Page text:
Once the channel is created, go to the Builds section of the app. On the right side of each Build you’ll see a Deploy Live Update button.
Once you push the button you’ll see a Deploy Live Update modal.
Click the Deploy button to set the build as active for a channel.
Once a build is set as active for a channel any native binaries that have been set up with Ionic Live Update for this channel will receive the new update next time they check in.
By automating deployments through all stages from Git push to deploying to a channel, you can simply push the latest code to the specified Git branch configured in the Live Update build and it will automatically build all the apps with the latest version.
This way we were able to save substantial amounts of time. Now, the automated deployment process for live updates takes a total of around 20 hours for the build and the deployment to get completed—for all of the over 200 native apps. Earlier we had to spend two hours for each native app deployment to the Google Play Store or the Apple Store, and we risked making manual errors during the tedious and long process.
Live Update has turned out to be an efficient and reliable solution to satisfy our client’s business needs as its app grew in popularity. Without it, updating mobile apps would have continued to be a long and tedious process, adding unnecessary costs and delays.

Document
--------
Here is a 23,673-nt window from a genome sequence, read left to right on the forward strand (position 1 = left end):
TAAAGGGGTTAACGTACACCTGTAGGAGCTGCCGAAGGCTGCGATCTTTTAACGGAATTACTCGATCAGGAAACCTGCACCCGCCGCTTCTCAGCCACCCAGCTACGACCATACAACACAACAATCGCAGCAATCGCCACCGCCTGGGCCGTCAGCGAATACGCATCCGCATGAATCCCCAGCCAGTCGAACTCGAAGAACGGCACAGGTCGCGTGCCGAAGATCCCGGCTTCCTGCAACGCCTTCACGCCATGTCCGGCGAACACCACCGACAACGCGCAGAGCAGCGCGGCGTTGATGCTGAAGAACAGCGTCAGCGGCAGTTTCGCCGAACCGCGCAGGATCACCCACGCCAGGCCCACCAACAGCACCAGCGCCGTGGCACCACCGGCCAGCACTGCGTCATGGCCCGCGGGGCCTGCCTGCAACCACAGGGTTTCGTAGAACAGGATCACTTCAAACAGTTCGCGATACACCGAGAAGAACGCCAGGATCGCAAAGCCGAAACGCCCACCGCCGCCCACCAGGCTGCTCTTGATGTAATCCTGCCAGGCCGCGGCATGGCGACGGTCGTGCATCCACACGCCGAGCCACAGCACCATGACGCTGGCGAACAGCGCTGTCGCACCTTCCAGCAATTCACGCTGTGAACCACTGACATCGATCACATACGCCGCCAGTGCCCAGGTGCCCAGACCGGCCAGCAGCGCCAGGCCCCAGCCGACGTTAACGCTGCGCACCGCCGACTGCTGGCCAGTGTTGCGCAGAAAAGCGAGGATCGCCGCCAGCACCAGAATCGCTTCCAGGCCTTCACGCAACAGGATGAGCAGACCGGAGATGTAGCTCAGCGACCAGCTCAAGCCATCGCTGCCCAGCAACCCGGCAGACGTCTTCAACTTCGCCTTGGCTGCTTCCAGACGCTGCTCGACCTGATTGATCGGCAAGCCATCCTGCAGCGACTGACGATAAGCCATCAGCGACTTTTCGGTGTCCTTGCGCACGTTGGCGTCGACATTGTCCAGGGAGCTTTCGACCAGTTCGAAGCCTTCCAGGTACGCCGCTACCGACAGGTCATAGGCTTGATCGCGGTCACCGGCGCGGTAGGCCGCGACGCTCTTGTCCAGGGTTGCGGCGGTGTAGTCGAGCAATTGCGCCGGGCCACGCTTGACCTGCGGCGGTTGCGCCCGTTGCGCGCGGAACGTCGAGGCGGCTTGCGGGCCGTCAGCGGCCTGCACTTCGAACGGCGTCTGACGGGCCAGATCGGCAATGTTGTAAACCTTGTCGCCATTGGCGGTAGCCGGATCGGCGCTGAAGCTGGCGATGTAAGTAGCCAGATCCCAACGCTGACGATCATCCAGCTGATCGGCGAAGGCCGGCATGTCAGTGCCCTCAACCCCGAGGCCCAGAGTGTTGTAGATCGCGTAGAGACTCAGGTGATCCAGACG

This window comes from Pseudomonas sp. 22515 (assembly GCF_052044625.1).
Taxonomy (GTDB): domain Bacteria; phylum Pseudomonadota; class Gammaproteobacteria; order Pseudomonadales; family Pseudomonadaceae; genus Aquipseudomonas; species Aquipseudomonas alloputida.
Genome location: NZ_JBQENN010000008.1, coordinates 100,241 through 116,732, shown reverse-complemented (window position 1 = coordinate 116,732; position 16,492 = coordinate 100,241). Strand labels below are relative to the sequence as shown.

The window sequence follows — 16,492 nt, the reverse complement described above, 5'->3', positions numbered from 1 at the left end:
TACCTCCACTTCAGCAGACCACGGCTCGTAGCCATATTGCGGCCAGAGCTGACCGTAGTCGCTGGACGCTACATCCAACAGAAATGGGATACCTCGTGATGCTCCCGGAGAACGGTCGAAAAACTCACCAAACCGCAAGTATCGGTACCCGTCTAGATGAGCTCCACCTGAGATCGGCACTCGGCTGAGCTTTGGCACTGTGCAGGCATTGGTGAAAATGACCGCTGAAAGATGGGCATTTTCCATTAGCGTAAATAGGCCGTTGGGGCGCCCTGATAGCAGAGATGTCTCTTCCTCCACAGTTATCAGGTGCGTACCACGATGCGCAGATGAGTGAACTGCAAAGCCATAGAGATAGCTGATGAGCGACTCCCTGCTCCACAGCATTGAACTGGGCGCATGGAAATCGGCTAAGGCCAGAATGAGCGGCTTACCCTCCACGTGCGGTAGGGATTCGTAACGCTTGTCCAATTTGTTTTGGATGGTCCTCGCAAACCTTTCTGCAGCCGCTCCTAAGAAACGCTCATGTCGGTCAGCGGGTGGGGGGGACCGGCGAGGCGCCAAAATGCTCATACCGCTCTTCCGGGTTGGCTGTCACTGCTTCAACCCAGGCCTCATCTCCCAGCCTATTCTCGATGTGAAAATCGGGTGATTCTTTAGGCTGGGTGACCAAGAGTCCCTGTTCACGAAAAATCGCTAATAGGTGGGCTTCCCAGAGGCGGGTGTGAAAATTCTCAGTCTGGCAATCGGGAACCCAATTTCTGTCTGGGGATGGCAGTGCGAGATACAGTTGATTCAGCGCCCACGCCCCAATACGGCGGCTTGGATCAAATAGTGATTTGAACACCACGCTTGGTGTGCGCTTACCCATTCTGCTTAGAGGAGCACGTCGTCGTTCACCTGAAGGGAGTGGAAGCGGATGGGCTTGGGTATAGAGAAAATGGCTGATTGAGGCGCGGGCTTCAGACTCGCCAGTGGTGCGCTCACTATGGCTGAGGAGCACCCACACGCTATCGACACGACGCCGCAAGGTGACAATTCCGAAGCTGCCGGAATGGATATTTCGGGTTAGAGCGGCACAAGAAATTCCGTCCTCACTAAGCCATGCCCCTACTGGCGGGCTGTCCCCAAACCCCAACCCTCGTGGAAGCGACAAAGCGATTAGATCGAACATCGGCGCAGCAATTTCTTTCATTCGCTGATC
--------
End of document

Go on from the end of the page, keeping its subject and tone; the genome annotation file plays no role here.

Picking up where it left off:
About the Authors
Kiran K A has been a senior DevOps engineer at AOT Technologies for around three years. His expertise includes Amazon Web Services, mobile application deployment using various automation frameworks, Bash scripting, and CI/CD Tools. Other than developing his professional experience he is fond of playing cricket and travelling.
Sakthi Saranya Sivanandam has been a DevOps engineer at AOT Technologies for the past two-and-a-half year. She is experienced in cloud infrastructure projects (Amazon Web Services), native application deployment tools, automation frameworks for CI/CD setups, and POS integration support and testing. Her hobbies include travelling and listening to music.